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ITN Type 1 Diabetes Study Identifies Subset of Patients with Strong Response to Therapy

Primary results from a new clinical trial show that patients with type 1 diabetes treated with the monoclonal antibody teplizumab (MacroGenics, Inc.) exhibit greater preservation of C-peptide, a biomarker of islet cell function, compared to controls. Further analyses identified a discrete subset of the treatment group that demonstrated especially robust responses (“responders”), suggesting that these patients could be identified prior to treatment. The trial, entitled “Autoimmunity-Blocking Antibody for Tolerance in Recently Diagnosed Type 1 Diabetes” (AbATE), was conducted by the Immune Tolerance Network (ITN). The results are available online and will be published in the November issue of the journal Diabetes.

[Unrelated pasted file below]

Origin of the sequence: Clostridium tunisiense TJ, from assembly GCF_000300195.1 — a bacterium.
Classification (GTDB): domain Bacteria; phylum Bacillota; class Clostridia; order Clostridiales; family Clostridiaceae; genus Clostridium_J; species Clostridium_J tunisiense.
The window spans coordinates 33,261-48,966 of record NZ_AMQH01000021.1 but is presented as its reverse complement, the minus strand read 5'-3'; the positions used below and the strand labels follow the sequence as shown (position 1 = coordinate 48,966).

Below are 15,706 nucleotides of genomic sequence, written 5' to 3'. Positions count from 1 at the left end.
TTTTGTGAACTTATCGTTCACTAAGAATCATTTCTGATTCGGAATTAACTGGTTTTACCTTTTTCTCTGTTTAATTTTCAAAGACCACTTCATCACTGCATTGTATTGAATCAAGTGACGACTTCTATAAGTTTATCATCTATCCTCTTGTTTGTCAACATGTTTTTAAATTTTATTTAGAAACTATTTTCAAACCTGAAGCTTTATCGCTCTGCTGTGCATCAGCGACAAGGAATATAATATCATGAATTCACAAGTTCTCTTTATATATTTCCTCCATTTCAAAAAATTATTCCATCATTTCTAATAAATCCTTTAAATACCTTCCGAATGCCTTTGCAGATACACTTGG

The AbATE study, led by Kevan Herold, MD (Yale University), tested teplizumab, which targets the CD3 receptor found on T cells, in patients with new-onset type 1 diabetes. CD3 is required for T-cell activation, which can lead to the destruction of insulin-producing beta cells. A previous ITN study with teplizumab showed that a single course of the drug slowed C-peptide decline in new-onset patients for a year, after which the effects waned. The aim of the AbATE study was to test whether C-peptide preservation could be prolonged by administering two courses of teplizumab, one year apart.

In this open-label, Phase II study, 77 new-onset patients (ages 8 to 30 years old) were randomized to receive either teplizumab or a control. Those in the treatment arm received the scheduled treatment consisting of two 14-day courses of teplizumab, one year apart. Both arms received intensive diabetes care from certified diabetes educators and were followed for two years. The primary endpoint compared C-peptide preservation between the two groups.